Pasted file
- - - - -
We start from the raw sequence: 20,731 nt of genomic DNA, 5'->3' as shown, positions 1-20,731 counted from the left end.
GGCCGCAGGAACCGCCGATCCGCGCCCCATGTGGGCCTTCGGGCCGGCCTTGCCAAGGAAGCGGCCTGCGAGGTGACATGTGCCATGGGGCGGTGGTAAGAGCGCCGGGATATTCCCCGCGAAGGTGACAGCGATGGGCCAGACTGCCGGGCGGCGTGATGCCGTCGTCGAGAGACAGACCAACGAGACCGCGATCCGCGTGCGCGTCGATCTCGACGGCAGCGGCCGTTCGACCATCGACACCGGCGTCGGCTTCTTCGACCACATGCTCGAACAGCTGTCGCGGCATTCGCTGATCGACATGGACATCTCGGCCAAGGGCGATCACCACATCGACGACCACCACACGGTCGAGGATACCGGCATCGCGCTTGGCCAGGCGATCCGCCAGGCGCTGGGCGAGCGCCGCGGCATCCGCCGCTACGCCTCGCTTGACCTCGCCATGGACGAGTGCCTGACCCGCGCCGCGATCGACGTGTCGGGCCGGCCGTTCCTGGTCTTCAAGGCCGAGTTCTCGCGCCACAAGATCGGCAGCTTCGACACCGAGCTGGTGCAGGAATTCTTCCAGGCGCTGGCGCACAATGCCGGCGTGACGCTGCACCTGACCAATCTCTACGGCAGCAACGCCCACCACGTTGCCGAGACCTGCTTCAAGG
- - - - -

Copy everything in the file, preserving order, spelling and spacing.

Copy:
We start from the raw sequence: 20,731 nt of genomic DNA, 5'->3' as shown, positions 1-20,731 counted from the left end.
GGCCGCAGGAACCGCCGATCCGCGCCCCATGTGGGCCTTCGGGCCGGCCTTGCCAAGGAAGCGGCCTGCGAGGTGACATGTGCCATGGGGCGGTGGTAAGAGCGCCGGGATATTCCCCGCGAAGGTGACAGCGATGGGCCAGACTGCCGGGCGGCGTGATGCCGTCGTCGAGAGACAGACCAACGAGACCGCGATCCGCGTGCGCGTCGATCTCGACGGCAGCGGCCGTTCGACCATCGACACCGGCGTCGGCTTCTTCGACCACATGCTCGAACAGCTGTCGCGGCATTCGCTGATCGACATGGACATCTCGGCCAAGGGCGATCACCACATCGACGACCACCACACGGTCGAGGATACCGGCATCGCGCTTGGCCAGGCGATCCGCCAGGCGCTGGGCGAGCGCCGCGGCATCCGCCGCTACGCCTCGCTTGACCTCGCCATGGACGAGTGCCTGACCCGCGCCGCGATCGACGTGTCGGGCCGGCCGTTCCTGGTCTTCAAGGCCGAGTTCTCGCGCCACAAGATCGGCAGCTTCGACACCGAGCTGGTGCAGGAATTCTTCCAGGCGCTGGCGCACAATGCCGGCGTGACGCTGCACCTGACCAATCTCTACGGCAGCAACGCCCACCACGTTGCCGAGACCTGCTTCAAGG